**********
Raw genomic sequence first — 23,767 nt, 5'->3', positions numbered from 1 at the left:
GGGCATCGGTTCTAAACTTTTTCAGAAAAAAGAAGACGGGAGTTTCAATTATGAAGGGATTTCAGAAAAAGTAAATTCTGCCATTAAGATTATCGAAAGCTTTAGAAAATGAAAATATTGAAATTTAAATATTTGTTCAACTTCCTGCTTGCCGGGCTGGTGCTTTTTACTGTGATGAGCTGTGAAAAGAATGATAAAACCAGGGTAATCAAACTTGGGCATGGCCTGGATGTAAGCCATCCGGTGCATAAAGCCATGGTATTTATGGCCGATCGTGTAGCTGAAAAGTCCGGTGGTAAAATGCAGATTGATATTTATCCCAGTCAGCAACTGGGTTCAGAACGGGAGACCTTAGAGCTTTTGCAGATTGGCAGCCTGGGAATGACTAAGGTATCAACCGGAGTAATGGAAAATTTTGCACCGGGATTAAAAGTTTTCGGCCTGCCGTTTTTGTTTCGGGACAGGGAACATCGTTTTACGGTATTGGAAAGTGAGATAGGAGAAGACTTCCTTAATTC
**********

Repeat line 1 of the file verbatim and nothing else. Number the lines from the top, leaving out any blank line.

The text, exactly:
Raw genomic sequence first — 23,767 nt, 5'->3', positions numbered from 1 at the left: